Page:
Ceiling Painting Mistakes To Avoid

If you want to add a touch of color to the interior of your home, then it may be time to invest in a little bit of paint. Painting the entire space may be necessary, and this means covering the ceiling as well as the walls. However, many people do not like to paint the ceiling. If you are not looking forward to this, then you may make a few common mistakes. Keep reading to learn about a few.

Not Cleaning First

The ceiling is often ignored when it comes to cleaning, and in fact, you may not see any dirt at all when you look up. However, there are a lot of things that can stick to your ceiling. Cobwebs are a sure bet and so are bits of sticky debris. For example, cat dander is typically quite sticky and can coat a ceiling. This is also true of smoke from the candles you burn in your home, and you may notice some water spots from previous roof leaks.

If you do not clean all of the debris away, you will see a multitude of issues. The paint is unlikely to stick like it should, and this can produce an uneven and thin coating. Also, you may see streaks and dark spots in the paint.

To prevent these sorts of issues, clean your ceiling thoroughly. Get up close to the ceiling by using a step ladder and run your finger across the corner molding where dirt is likely to hide. If your finger appears dirty, then use warm water, soap, and a telescoping scrub brush to clean. Warm water and a cotton cloth are all that is necessary if the ceiling does not appear that dirty.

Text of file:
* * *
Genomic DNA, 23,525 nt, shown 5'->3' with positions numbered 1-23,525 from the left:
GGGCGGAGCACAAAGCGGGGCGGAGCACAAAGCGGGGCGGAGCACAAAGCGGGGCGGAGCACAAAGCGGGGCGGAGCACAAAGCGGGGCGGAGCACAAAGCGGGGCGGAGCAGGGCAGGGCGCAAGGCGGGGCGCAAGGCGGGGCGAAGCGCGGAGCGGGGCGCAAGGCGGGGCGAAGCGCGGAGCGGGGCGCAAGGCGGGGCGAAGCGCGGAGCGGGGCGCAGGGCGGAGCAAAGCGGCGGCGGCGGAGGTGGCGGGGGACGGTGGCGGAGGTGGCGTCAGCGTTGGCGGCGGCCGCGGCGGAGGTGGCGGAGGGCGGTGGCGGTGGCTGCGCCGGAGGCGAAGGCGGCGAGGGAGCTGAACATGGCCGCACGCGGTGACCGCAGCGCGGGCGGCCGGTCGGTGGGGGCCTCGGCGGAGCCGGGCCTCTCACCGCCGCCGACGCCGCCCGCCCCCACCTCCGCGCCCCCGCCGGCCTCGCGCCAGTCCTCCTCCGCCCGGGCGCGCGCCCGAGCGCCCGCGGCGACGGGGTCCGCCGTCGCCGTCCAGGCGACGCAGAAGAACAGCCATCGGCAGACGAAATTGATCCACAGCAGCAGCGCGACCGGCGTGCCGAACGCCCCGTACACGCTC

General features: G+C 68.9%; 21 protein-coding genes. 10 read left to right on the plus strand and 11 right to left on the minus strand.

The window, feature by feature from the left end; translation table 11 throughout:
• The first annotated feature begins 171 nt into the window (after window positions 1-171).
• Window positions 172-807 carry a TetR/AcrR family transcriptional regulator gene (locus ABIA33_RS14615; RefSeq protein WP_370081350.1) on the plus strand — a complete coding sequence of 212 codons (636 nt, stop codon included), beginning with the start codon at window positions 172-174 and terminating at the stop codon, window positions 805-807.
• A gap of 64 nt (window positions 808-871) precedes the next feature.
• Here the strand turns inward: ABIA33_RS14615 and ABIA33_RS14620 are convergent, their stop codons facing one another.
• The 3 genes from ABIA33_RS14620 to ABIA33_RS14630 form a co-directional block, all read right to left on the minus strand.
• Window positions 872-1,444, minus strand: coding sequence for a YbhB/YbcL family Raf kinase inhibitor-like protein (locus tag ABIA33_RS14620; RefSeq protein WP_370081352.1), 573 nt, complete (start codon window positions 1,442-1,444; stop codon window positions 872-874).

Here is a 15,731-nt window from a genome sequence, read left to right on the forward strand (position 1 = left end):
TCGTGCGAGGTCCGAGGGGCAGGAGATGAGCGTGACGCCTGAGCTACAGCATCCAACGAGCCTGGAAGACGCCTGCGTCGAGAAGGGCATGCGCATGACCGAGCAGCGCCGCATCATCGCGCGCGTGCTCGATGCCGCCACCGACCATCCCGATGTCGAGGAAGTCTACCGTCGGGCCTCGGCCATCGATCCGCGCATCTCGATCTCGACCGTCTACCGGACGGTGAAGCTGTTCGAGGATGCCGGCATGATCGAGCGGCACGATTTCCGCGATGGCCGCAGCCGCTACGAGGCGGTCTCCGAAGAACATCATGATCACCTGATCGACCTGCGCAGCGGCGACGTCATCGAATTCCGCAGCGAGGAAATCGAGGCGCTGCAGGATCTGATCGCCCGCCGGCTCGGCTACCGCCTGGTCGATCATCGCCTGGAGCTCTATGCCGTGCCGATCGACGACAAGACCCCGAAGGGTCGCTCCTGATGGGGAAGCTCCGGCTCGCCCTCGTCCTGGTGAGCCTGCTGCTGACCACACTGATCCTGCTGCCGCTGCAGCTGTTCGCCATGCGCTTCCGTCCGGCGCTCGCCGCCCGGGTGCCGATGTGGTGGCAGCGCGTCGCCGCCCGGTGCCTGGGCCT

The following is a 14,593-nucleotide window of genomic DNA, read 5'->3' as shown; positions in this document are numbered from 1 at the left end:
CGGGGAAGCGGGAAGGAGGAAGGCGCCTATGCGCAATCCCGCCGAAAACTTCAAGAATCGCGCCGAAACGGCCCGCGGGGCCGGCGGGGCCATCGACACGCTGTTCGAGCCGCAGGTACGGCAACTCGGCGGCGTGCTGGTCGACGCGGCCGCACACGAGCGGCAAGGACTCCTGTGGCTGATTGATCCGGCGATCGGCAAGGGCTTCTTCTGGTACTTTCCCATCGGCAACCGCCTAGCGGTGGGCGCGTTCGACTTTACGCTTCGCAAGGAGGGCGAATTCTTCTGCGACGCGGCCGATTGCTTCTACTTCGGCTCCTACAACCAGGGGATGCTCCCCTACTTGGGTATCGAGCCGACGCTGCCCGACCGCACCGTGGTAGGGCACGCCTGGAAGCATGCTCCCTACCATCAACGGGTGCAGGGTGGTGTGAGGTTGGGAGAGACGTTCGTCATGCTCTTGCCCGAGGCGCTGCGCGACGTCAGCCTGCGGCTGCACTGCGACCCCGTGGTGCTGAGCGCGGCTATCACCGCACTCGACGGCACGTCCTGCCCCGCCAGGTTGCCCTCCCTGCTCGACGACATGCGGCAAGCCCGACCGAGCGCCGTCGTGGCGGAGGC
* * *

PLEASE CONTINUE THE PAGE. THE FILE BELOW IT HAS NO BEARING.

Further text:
Waiting Until Last

Most people will wait until the walls are finished until they start on the ceiling. This is a mistake. Simply put, you are likely to drip paint, and it will often get on your freshly painted walls. Also, since you need tools like long-handled rollers, step ladders, and elevated paint trays, you may just knock into the walls or dump paint all over them.

Paint your ceiling first. To make sure that you can do so safely, skip the plastic coverings. These are slippery when getting on and off a ladder, and they become more of a hazard once paint drips down. Use fabric drop cloths instead and also opt for a drip-free roller if possible. To reduce your need for trays, look for roller handles that can also be used as paint holders. These devices allow you to fill the handle with paint, and the paint is released onto the roller using a handle. A small guard often covers the underside of the roller as well to keep the paint from dripping on your head and hands.

For more information, contact residential painting contractors like those with Braendel Painting.